The important human function of breastfeeding is the subject of many myths and misunderstandings. A fascinating meld of biological and behavioral events, it's worth the attention of everyone interested in early development, even those who will not be participating at the adult end. Test your knowledge of breastfeeding by reading these "true or false?" questions.
1. Breastfeeding helps the baby resist infectious diseases. True or false?
Very true! Although babies are born with a supply of antibodies they got from their mothers' immune systems, those antibodies can only protect against diseases the mother had already been exposed to, not exposure to new diseases after the birth. In addition, those antibodies will have diminished by the time the baby is about 8 months old, a point at which infants do not yet do a good job of making their own antibodies. The nursing mother acts as an "auxiliary immune system" to her infant. She supplies more of the antibodies she already had, and if the nursing pair are exposed to a new disease, the mother's efficient immune system goes to work to produce antibodies and pass them on to the baby in her milk. What if the baby is exposed to something, and the mother not exposed to it? Don't worry, she will be exposed quickly, because the physical intimacy of nursing (and other infant care) means she will come into contact with the baby's mucus, urine, and feces.
Do note that the baby can still use this kind of help toward the end of the first year. Babies who live in clean conditions, with modern food supplies and access to modern medicine, are less affected by a lack of breastfeeding, but those living in primitive conditions may die of infections that could have been prevented by breastfeeding.
2.Nursing mothers need to eat a lot more than usual. True or false?
It depends on the conditions. If the mother was well nourished during the pregnancy, she has laid down extra fat and extra calcium in her bones, and these will be used to support lactation, so she needs little if any extra food. If the mother is living at a subsistence level, she will need extra calories to compensate for those consumed by the baby. An ounce of human milk has about 20 calories on the average, so you can do the math, considering the amount of milk consumed by babies of different sizes and ages.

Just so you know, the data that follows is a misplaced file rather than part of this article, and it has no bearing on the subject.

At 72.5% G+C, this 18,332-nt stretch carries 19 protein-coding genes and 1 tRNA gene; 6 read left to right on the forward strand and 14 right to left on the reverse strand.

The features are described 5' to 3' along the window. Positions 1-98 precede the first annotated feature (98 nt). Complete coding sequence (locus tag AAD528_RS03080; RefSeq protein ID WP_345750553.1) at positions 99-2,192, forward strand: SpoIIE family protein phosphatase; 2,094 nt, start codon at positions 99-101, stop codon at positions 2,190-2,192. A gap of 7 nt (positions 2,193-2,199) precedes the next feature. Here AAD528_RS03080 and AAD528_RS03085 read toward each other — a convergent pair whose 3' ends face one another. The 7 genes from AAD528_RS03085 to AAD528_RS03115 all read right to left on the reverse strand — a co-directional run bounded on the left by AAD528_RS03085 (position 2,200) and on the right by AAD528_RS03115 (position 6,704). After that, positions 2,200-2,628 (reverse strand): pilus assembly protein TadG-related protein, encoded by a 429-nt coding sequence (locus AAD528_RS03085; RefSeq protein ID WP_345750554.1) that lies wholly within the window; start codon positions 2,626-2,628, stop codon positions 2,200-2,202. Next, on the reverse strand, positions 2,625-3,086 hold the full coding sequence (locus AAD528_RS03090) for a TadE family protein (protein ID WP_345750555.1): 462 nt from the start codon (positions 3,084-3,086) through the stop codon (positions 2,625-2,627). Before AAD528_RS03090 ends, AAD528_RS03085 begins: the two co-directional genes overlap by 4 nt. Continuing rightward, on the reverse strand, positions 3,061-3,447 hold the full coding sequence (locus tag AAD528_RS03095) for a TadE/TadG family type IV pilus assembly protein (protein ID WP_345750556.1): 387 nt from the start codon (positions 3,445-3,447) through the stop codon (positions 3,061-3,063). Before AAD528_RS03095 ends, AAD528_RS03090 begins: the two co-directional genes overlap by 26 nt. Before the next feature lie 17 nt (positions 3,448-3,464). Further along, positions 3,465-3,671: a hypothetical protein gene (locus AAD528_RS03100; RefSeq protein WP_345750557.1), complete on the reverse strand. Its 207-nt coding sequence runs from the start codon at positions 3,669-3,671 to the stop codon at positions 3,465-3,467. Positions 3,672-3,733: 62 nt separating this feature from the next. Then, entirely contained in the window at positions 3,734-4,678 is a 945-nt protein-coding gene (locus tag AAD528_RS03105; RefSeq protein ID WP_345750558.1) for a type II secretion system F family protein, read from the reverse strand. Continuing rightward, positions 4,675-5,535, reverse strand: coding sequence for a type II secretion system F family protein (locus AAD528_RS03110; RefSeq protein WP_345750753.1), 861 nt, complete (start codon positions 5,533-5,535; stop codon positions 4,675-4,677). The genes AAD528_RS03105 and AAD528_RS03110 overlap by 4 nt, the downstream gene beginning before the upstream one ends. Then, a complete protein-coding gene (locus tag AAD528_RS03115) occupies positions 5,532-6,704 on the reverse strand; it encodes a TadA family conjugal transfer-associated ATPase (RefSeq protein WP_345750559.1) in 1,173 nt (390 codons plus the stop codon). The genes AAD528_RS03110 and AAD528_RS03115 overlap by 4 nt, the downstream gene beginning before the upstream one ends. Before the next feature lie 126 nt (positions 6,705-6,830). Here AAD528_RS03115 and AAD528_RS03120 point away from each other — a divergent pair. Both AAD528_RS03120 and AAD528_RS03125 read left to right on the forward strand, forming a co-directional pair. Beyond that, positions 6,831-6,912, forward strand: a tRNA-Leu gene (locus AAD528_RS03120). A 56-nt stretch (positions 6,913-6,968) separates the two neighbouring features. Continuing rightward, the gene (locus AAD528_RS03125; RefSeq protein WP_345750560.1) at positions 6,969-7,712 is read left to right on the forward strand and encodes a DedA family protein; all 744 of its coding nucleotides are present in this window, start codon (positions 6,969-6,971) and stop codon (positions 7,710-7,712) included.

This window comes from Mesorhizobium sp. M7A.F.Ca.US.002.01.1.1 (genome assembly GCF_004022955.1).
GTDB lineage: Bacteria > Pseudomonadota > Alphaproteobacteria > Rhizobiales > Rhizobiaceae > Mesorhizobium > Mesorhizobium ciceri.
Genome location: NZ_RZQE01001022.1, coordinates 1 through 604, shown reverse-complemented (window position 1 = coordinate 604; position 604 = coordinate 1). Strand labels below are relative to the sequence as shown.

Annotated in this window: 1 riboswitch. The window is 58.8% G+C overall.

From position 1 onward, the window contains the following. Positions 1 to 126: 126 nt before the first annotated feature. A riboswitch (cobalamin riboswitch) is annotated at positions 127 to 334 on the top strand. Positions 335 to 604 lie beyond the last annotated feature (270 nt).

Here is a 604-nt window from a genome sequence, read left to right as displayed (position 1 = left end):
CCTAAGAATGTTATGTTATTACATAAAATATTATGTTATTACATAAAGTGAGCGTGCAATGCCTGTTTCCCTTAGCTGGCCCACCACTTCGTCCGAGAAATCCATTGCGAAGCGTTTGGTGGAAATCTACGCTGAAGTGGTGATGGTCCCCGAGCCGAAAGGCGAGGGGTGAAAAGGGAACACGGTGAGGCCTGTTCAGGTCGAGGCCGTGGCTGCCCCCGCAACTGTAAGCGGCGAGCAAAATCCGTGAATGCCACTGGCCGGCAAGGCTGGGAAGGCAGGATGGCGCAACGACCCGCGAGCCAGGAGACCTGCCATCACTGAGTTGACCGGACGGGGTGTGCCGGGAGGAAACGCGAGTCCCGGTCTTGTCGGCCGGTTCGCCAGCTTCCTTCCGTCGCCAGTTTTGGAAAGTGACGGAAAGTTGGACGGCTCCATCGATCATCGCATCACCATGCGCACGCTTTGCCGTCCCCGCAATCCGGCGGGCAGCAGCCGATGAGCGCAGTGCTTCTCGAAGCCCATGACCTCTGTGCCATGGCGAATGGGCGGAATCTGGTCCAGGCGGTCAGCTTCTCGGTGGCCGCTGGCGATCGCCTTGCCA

The nursing mother does need to drink a lot more fluid than when she is not breastfeeding. Every ounce of fluid the baby takes needs to be replaced. Many nursing mothers automatically go to drink a glass of water before they pick up the baby to nurse, or have a cup of tea while breastfeeding. Traditionally, nursing mothers drank dark beers like porter, which supplied extra fluid and a hefty dose of B vitamins, and gave everyone a nice nap too-- nowadays we tend to frown on this, and certainly this practice would have its dangers if it occurred more than once in a while .
3. You can't breastfeed a baby once he or she gets teeth. True or false?
False. Babies can easily be taught not to bite the nipple, if the mother is vigilant (and believe me, after one bite she WILL be vigilant). Biting and sucking take different jaw movements, and an attentive mother can see when a sucking baby re-adjusts its jaw position in preparation for a chomp. The mother then gently inserts her finger between the baby's jaws, toward the back of the mouth. This breaks the suction, so the baby cannot get any milk, and if he or she bites down, there's not much satisfaction, because those itchy teething gums are in the front. Within 24 hours, the baby will have learned that although you can bite lots of things, you can't bite that nipple-- it just doesn't work.
Nursing mothers really have to teach biting babies not to bite, or their nipples can actually be damaged, and the baby will have to be weaned from the breast.
4. Nursing babies don't like the milk that's flavored by strong-tasting foods their mothers have eaten. True or false?
This is mainly false, with some possible individual exceptions. The taste researchers Menella and Beauchamp fed a group of nursing mothers an all-garlic-flavored lunch, waited a couple of hours, and then timed how long the babies nursed. When they compared this to nursing time after a bland lunch, they found that the babies actually nursed longer when the milk had a garlic flavor.
There may be some individual differences, with particular babies possibly disliking certain flavors. One important point is that when a nursing mother has had a mild breast infection, the milk on that side seems to be a little saltier than usual, and babies may not care for it-- to the mother's frustration, as frequent thorough nursing is a help in clearing up these problems.